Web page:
The commercial fishing industry sees an average of one death every month.
In a report released Thursday, Nov. 29, the Senate Committee on Fisheries and Oceans found that the commercial fishing industry has the highest fatality rate out of any other employment sectors in the country.
In 82 pages, When Every Minute Counts looks into the maritime search and rescue missions from coast to coast to coast.
“We’re very proud of the report that we published today and introduced into the senate, and we hope that it will make a difference in increasing the safety of the people on the water,” said Marc Gold, deputy chair, on the Standing Senate Committee on Fisheries and Oceans.
The committee makes 17 recommendations after examining maritime search and rescue (SAR) activities to discover challenges and opportunities. The fact-finding began in May 2016.
Four of the recommendations directly apply to the commercial fishing industry, including working with fish harvesters and safety organizations to develop a national action plan on safety within the industry in the next three years.
Despite the decline in the fishing industry, the committee found that the number of deaths is consistent every year. There are many factors that contribute to this high fatality rate including: a lack of safety and survival equipment, hostile marine environment, unsafe operating practices, fatigue from long hours and human error.
One of the challenges in search and rescue missions is locating smaller fishing vessels — which makes up most of the commercial fishing fleet — as these vessels are not required to carry tracking devices.
“In many communities it’s really the smaller boats that do so much of the work and are out on the sea,” Gold said.
Transport Canada enforces all vessels of a certain size to carry emergency position-indicating radiobeacon stations (EPIRBs) on board, allowing SAR crews to locate the ship. Many times, EPIRBs have built in GPS systems as well, which gives SAR more accurate tracking for the ship in distress.
The committee recommends that all fishing vessels of all sizes carry an EPIRBs, which cost between $250-$1,000 per beacon. To give vessel owners a chance to pay for the device, there is a two-year grace period suggested before its made mandatory.
“We strongly believe that the mandatory use of these devices will save lives and one of the great problems in search and rescue is timing,” Gold said. “These devices allow us to locate the boat in distress quickly and if we can get to the boat quickly, as opposed to having to circle around and search in often terrible weather at night, we can save lives.”
This recommendation was also made in 2000 by the Transporation Safety Board of Canada.
Another potential safety hazard is how Fisheries and Oceans Canada (DFO) manages the commercial fishing industry. The committee heard examples of varying safety hazards, such as opening of fishing season despite unstable weather conditions, requiring harvesters to empty their crab traps within 48 hours of setting them, and allowing two licence holders to fish together on one vessel, which is not allowed in all fisheries.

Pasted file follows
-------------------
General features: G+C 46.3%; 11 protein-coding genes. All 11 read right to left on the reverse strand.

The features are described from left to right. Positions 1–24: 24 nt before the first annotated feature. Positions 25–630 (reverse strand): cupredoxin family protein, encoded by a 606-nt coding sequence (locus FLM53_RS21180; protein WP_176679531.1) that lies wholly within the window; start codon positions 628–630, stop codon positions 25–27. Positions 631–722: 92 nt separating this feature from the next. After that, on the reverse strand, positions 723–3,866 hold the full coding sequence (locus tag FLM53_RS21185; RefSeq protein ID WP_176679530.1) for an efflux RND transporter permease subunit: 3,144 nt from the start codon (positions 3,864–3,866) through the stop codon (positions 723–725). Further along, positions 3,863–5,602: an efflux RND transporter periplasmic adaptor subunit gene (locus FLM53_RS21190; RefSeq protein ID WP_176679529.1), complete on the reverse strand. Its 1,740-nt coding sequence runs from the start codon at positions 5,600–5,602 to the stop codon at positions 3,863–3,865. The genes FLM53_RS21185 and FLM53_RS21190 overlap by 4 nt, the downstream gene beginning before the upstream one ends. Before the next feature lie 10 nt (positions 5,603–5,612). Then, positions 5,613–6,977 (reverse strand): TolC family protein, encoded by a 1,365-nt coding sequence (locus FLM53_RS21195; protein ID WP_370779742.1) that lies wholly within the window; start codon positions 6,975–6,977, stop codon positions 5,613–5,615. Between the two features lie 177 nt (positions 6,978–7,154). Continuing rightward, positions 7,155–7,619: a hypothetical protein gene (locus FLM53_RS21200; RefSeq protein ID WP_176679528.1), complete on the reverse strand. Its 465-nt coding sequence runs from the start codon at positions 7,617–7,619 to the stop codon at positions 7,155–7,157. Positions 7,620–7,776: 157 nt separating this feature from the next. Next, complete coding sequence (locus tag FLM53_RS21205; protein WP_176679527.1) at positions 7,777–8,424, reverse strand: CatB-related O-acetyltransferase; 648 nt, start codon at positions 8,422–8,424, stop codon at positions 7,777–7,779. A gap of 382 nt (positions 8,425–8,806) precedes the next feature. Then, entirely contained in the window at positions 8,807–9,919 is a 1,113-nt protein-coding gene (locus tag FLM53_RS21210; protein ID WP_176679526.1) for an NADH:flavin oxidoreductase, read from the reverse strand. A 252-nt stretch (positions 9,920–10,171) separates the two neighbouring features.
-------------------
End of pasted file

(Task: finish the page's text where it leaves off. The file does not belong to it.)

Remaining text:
“Some of the rules and regulations developed by the department – even though in consultation with fish harvesters – have, in the past, led to maritime injuries and fatalities and some continue to create safety risks,” the report states.
The committee recommends that DFO gives priority to fish harvester safety when considering regulations and practices.
In British Columbia, the Joint Rescue Coordination Centre in Victoria coordinates all rescues along the West Coast. In 2017, the Victoria rescue centre reported 2,122 maritime-related incidents.
Helicopter rescue pilot project
There is no dedicated search and rescue air base in the north, where the report states there is a higher number of incidents.
In 2017, there were more than 6,100 search and rescue missions in Canadian waters, and the committee expects the number to grow as warming temperatures increase accessibility in the north. Newfoundland and Labrador have twice the national average of search and rescue incidents.
In the report, the committee recommends setting up a private helicopter base in the north as well as Newfoundland and Labrador. Currently, search and rescue air bases are on the East Coast and southern Ontario.
“We came away from this study thoroughly impressed by the professionalism and dedication of Canada’s search and rescue organizations. Many of the citizens in my province of Newfoundland and Labrador work in the commercial fishing industry, which has the highest fatality rate in Canada — we rely on search and rescue workers to keep our friends and family safe,” said Senator Fabian Manning, chair of the committee in the press release.
The standing committee has tabled the report and introduced it to the senate. Members of the committee are now trying to share the underlying message of the report, and to ensure the government takes the recommendations to heart.
“We’re going to hold the government to account and monitor carefully how seriously they take the recommendations,” Gold said.
“We want to see them translated into concrete action because as we say in the title of our report ‘Every minute counts’ and it sounds like a cliché but it translates into saving lives and that’s what’s really important.”